Meet the Musician: Yankı Karataş

Meet the Musician: Yankı Karataş

Welcome to "Meet the Musician," a behind-the-scenes blog series getting to know the Houston Symphony's exceptional musicians. In this series, we take you up close and personal with the artists who sit on stage at Jones Hall every weekend. Read on to learn more about the inspirations, challenges, and musical passions that drive these remarkable artists. And, of course, you'll learn some fun facts along the way! Dive in and help us celebrate the diverse stories and experiences that make each musician an integral part of our symphonic family.

Name: Yankı Karataş

Position: Second Violin

Hometown: Istanbul, Turkey

Tell us a little about yourself:

Hi everyone! I was born and raised in Turkey (Türkiye), and moved to the US in 2014. I’m currently finishing up a fellowship with the New World Symphony in Miami Beach, and am beyond thrilled to be joining the Houston Symphony!

How did you get started playing your instrument?

My parents initially signed me up for piano lessons at a newly opened conservatory in my home city, after I apparently figured out how to play some soap opera jingles by ear on a toy piano. However, my piano career was short lived when I was told my hands were too small, so I was given a violin. I did not envision violin becoming my path at that age, but something about the process of getting better on this instrument grew on me as I got older.

Yankı with her first violin teacher at age 8.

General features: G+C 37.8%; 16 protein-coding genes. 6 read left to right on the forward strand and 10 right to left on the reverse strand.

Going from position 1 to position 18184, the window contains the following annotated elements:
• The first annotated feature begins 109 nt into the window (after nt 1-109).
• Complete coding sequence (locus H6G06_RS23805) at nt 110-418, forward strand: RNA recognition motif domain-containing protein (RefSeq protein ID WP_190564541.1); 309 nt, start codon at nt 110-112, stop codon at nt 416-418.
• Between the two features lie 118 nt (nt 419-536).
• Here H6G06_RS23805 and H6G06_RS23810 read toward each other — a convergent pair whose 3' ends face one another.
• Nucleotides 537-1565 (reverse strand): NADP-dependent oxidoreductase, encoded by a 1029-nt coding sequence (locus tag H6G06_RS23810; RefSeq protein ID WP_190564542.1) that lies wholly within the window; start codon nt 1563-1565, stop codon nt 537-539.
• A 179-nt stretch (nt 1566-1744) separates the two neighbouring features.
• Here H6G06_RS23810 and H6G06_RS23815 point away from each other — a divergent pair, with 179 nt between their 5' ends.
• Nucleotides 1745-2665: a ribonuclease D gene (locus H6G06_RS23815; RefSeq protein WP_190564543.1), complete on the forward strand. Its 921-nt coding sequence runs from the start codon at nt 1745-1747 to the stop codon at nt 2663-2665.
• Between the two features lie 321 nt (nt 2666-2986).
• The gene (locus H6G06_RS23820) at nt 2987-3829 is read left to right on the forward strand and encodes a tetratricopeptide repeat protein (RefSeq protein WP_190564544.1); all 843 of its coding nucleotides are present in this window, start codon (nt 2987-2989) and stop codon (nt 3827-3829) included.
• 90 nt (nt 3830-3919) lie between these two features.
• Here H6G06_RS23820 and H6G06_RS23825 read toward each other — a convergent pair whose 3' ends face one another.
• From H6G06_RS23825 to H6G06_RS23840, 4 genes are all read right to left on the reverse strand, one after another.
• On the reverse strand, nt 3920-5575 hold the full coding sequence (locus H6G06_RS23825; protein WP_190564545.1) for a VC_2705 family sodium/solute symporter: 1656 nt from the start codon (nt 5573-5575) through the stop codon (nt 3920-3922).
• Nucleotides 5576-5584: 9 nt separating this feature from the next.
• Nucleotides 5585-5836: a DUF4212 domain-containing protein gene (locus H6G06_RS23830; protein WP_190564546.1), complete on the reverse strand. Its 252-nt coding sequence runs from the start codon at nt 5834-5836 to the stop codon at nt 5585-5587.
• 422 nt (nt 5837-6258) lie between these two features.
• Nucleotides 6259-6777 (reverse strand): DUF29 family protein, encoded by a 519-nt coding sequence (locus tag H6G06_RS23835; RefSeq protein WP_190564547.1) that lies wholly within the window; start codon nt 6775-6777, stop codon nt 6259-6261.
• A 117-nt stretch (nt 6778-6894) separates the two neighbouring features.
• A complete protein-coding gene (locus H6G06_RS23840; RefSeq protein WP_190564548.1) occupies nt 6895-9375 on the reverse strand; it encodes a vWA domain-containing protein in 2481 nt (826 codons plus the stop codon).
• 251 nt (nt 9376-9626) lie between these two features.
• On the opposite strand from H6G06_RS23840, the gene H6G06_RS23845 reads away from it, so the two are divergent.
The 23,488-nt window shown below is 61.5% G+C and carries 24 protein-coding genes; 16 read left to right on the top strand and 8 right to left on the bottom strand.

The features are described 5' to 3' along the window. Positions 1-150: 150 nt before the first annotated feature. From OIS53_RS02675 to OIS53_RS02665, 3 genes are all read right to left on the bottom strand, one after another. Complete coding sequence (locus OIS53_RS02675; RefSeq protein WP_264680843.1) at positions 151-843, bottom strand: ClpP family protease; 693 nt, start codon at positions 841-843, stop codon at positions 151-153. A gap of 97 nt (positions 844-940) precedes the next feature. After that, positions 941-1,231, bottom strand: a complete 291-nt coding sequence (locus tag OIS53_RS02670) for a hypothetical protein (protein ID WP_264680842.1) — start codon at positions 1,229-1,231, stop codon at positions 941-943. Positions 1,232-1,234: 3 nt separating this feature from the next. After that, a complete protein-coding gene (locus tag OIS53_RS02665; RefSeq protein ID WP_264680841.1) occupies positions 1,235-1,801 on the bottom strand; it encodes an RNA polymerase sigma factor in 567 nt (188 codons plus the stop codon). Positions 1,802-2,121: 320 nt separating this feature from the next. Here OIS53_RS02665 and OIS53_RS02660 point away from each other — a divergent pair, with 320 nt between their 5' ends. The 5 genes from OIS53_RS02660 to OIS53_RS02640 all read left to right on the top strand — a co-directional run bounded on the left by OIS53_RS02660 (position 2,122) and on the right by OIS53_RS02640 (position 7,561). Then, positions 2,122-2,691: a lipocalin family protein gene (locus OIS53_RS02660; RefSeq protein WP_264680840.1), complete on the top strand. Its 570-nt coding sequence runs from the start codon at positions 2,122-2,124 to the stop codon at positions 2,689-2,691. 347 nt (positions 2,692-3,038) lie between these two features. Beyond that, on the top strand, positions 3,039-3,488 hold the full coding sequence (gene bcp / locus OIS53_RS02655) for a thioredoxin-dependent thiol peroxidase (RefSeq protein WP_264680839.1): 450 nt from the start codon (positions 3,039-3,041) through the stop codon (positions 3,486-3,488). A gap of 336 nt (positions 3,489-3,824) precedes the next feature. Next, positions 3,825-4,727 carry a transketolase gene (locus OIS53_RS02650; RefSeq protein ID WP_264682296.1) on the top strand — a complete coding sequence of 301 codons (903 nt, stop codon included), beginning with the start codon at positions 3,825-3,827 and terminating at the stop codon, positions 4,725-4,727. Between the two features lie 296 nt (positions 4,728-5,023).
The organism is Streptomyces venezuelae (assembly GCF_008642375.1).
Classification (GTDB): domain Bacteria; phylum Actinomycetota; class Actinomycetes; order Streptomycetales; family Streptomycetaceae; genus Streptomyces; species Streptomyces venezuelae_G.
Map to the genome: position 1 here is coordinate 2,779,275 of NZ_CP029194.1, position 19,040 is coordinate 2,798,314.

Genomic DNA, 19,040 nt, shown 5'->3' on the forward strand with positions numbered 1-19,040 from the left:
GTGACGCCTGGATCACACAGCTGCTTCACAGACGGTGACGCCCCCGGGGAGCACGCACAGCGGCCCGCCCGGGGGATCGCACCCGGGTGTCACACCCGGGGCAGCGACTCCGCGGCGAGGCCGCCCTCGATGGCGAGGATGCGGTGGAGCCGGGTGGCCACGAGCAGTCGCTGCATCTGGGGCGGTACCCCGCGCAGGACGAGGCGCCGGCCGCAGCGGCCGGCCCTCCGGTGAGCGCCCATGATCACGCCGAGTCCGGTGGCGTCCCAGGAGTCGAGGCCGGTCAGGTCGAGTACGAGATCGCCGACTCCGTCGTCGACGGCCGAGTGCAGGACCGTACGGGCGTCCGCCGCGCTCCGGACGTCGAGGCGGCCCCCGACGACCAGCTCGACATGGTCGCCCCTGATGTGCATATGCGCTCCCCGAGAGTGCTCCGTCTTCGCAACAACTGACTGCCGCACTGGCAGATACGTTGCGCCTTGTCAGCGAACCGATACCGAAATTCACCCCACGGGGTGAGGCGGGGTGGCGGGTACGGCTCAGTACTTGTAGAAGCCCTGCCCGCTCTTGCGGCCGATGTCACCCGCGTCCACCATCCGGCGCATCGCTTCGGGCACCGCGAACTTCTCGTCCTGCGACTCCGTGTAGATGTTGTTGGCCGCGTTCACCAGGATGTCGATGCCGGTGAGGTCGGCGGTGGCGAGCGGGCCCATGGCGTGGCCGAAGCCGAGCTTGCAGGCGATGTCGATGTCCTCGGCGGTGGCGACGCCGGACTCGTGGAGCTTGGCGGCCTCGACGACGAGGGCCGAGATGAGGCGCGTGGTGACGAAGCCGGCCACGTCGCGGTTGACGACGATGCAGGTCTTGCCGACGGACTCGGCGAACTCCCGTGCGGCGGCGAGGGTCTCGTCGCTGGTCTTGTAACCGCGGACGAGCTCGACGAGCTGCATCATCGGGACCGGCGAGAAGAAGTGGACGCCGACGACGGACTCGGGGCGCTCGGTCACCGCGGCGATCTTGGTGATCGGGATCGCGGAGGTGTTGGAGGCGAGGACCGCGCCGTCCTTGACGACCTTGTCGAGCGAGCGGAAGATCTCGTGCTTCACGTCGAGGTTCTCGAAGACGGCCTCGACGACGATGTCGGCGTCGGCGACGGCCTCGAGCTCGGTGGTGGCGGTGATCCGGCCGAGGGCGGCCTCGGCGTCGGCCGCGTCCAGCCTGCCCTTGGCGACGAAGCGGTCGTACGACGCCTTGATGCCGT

What concert are you looking forward to performing the most this season or next season?

I’m very much looking forward to performing Mahler’s 3rd Symphony with Maestro Valčuha next season! Mahler has this ability to capture every emotion imaginable within the same piece of music in such pure and intense forms. Performing Mahler is always a powerful and meaningful experience for me.

What is your favorite piece of music?

It’s so difficult to answer, as it changes pretty much every week, but it has to be something with a choir, so either Beethoven’s 9th Symphony or Mahler’s 2nd. The human voice can be so powerful.

Outside of classical music, what genre of music is your favorite?

I’ve been obsessed with progressive rock from such a young age as to me it resembles the form and development of classical music in so many ways. I also enjoy funk and jazz.

If you could choose any three people, living or deceased, to have dinner with who would they be?

I think Jack Kornfield, Frank Zappa and Wassily Kandinsky would make a great dinner party!

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